Signs, signs, everywhere are signs
Inconsistent speed signs through town leave residents confused
For many local residents, the varying school zone speed limits create a confusing network of neighborhoods to travel through.
As an example, a person can travel from one end of town to the other and encounter three different school zone regulations.
With most of the five Prineville schools having direct access to the state highway running through the city, the speed limit is a concern voiced by local residents and echoed by police officers.
"The problem we're having is we have several different school zones and they're not consistent," said Dawn Jordan, PPD police officer. "I know they're trying to work that out, because we're trying to get consistency for people. People are always calling us and even I'm confused."
Currently, the law states that school zones on roadways adjacent to school grounds can either be: when flashing or school days 7 a.m. to 5 p.m. Zones where a crosswalk is away from school grounds can either be: when flashing or when children are present.
"What's enforceable is when kids might be present," said Jimmy O'Daniel, patrol sergeant for the Prineville Police Department (PPD). "So, it's 20 mph when kids might be there."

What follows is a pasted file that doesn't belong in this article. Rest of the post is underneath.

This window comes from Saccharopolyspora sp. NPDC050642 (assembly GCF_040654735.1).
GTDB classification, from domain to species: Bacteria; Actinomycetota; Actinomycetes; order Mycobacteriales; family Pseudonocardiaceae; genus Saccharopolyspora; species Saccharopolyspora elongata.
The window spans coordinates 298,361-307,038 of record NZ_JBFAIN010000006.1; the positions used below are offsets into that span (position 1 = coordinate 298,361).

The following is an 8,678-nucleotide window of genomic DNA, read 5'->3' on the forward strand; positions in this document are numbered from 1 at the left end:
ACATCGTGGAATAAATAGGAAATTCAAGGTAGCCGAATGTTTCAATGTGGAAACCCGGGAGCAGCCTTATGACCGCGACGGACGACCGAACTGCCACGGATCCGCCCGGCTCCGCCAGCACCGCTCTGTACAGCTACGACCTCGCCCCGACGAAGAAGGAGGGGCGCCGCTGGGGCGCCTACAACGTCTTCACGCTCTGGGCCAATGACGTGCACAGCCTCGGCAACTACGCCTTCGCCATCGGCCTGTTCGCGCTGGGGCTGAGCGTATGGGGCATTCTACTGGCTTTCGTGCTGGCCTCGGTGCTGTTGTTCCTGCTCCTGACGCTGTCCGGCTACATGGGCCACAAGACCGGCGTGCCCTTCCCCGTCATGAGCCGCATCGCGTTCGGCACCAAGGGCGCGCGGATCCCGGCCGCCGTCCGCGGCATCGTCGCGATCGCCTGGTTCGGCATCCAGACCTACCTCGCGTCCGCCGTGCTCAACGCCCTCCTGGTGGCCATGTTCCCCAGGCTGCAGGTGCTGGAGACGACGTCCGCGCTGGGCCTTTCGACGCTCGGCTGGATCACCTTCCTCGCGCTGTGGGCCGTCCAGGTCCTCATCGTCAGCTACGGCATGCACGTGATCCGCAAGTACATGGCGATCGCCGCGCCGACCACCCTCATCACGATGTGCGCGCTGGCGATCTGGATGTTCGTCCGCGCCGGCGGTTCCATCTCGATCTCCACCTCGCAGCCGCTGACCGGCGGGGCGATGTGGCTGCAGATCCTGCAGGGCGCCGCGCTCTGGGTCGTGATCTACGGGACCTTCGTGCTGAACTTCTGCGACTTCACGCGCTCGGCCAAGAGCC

The sign confusion begins with an inaccurate sign on Third Street near the Shell Station for Ochoco Elementary. According to the law, it should state "When Flashing or When Children are Present", instead, it says "School Days 7 a.m. to 5 p.m."
Additionally, the signs in front of Crooked River Elementary seem to cause frustration with local residents when the PPD's radar reader board is placed in front of the school. The street sign states "20 mph when flashing". However, the speed sign on the radar reader states 20 mph, giving the impression that even though the lights are not flashing, the 30 mph sign is incorrect and travelers should be going 20 mph.
The signs in front of Crook County High School state "20 mph when flashing", which seemingly would give way to the 35 mph sign when not flashing. Crook County Middle School and Cecil Sly Elementary have regular street signs that state 20 mph, which would appear to mean at all times. However, the crosswalk on Third Street next to the middle school has a "when flashing" sign for travelers heading west. When driving east, the sign points to a pedestrian crosswalk, without a definitive speed limit.
O'Daniel said that 20 mph is enforceable whenever children might be present at the school or school grounds, justifying the 7 a.m. to 5 p.m. rule to all school zones in Prineville.
While the speed limits in the school zones may continue to confuse drivers, the reasoning behind the low speed limits remains the same.
"I know the law has been inconsistent and it is confusing," Jordan said. "But, we have to remember what is safe for the kids. 20 mph, that's safe."